The authors didn't use a traditional softmax with cross-entropy loss for the experiments because there does not yet exist a softmax layer for low-bit integers. Instead, they use a sum of squared error loss. This works for tasks with a small number of categories, but does not scale well.
Experiments
For all experiments, the default layer bitwidth configuration is 2-8-8-8 for Weights, Activations, Gradients, and Error bits. The weight bitwidth is set to 2 because that results in ternary weights, and therefore no multiplication during inference. They authors argue that the bitwidth for activation and errors should be the same because the computation graph for each is similar and might use the same hardware. During training, the weight bitwidth is 8. For inference the weights are ternarized.
Implementation Details
MNIST: Network is LeNet-5 variant [6] with 32C5-MP2-64C5-MP2-512FC-10SSE.
SVHN & CIFAR10: VGG variant [7] with 2×(128C3)-MP2-2×(256C3)-MP2-2×(512C3)-MP2-1024FC-10SSE. For CIFAR10 dataset, the data augmentation is followed in Lee et al. (2015) [10] for training.
ImageNet: AlexNet variant [8] on ILSVRC12 dataset.
Method | [math]k_W[/math] | [math]k_A[/math] | [math]k_G[/math] | [math]k_E[/math] | Opt | BN | MNIST | SVHN | CIFAR10 | ImageNet |
---|---|---|---|---|---|---|---|---|---|---|
BC | 1 | 32 | 32 | 32 | Adam | yes | 1.29 | 2.30 | 9.90 | |
BNN | 1 | 1 | 32 | 32 | Adam | yes | 0.96 | 2.53 | 10.15 | |
BWN | 1 | 32 | 32 | 32 | withM | yes | 43.2/20.6 | |||
XNOR | 1 | 1 | 32 | 32 | Adam | yes | 55.8/30.8 | |||
TWN | 2 | 32 | 32 | 32 | withM | yes | 0.65 | 7.44 | 34.7/13.8 | |
TTQ | 2 | 32 | 32 | 32 | Adam | yes | 6.44 | 42.5/20.3 | ||
DoReFa | 8 | 8 | 32 | 8 | Adam | yes | 2.30 | 47.0/ | ||
TernGrad | 32 | 32 | 2 | 32 | Adam | yes | 14.36 | 42.4/19.5 | ||
WAGE | 2 | 8 | 8 | 8 | SGD | no | 0.40 | 1.92 | 6.78 | 51.6/27.8 |
Training Curves and Regularization
The authors compare the 2-8-8-8 WAGE configuration introduced above, a 2-8-f-f (meaning float32) configuration, and a completely floating point version on CIFAR10. The test error is plotted against epoch. For training these networks, the learning rate is divided by 8 at the 200th epoch and again at the 250th epoch.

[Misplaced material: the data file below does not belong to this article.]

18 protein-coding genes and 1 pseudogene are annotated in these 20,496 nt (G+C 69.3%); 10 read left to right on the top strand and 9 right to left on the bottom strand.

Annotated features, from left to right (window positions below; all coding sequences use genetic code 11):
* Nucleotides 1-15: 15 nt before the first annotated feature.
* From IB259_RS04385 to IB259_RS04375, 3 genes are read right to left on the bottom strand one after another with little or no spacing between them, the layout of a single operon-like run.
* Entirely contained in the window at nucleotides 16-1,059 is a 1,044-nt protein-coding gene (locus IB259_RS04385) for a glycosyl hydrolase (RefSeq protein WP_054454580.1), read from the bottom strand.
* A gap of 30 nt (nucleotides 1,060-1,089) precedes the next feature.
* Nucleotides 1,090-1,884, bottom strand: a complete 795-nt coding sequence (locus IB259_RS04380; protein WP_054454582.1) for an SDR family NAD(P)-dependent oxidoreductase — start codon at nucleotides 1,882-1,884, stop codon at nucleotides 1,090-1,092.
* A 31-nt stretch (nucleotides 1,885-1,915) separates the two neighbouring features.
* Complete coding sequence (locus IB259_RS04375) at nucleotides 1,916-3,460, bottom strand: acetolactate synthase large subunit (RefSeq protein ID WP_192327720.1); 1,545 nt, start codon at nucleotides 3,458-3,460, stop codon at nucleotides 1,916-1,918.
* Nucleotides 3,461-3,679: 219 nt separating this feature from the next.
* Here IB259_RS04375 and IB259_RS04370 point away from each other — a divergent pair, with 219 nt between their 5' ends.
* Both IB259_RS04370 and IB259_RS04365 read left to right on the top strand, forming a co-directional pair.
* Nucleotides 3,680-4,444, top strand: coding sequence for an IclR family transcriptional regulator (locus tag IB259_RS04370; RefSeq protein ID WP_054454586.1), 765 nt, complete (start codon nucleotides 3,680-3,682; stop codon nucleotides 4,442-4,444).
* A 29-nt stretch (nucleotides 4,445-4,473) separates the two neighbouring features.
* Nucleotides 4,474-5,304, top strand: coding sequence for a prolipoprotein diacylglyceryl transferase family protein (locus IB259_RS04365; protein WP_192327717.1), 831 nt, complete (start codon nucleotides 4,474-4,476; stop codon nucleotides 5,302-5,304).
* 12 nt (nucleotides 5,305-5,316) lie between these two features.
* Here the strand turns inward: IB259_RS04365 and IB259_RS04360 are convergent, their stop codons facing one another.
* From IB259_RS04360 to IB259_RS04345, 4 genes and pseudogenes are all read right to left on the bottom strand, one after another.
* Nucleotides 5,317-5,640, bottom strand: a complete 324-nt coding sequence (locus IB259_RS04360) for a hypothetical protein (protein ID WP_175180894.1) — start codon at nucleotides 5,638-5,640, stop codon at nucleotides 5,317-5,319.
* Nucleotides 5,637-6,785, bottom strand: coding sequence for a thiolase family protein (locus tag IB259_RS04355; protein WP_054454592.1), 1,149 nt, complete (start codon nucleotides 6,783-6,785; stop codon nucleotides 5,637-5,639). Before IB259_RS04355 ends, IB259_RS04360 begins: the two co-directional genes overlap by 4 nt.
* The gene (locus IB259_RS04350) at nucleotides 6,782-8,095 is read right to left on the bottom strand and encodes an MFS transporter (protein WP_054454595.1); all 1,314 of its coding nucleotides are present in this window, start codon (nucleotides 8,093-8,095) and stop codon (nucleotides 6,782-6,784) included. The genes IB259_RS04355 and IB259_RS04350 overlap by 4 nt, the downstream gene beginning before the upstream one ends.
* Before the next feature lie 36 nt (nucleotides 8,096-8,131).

The convergence of the 2-8-8-8 has comparable convergence to the vanilla CNN and outperforms the 2-8-f-f variant. The authors speculate that this is because the extra discretization acts as a regularizer.
Bitwidth of Errors
The CIFAR10 test accuracy is plotted against bitwidth below and the error density for a single layer is compared with the Vanilla network.
The table below shows the test error rates on CIFAR10 when left-shift upper boundary with factor γ. From this table we could see that large values play critical roles for backpropagation training even though they are infrequent while the majority with small values are just noise.
Bitwidth of Gradients
The authors next investigated the choice of a proper [math]k_G[/math] for gradients using the CIFAR10 dataset.
[math]k_G[/math] | 2 | 3 | 4 | 5 | 6 | 7 | 8 | 9 | 10 | 11 | 12 |
---|---|---|---|---|---|---|---|---|---|---|---|
error | 54.22 | 51.57 | 28.22 | 18.01 | 11.48 | 7.61 | 6.78 | 6.63 | 6.43 | 6.55 | 6.57 |
The results show similar bitwidth requirements as the last experiment for [math]k_E[/math].
The authors also examined the effect of bitwidth on the ImageNet implementation.
Here, C denotes 12 bits (Hexidecimal) and BN refers to batch normalization being added. 7 models are used: 2888 from the first experiment, 288C for more accurate errors (12 bits), 28C8 for larger buffer space, 28f8 for non-quantization of gradients, 28ff for errors and gradients in float32, and 28ff with BN added. The baseline vanilla model refers to the original AlexNet architecture.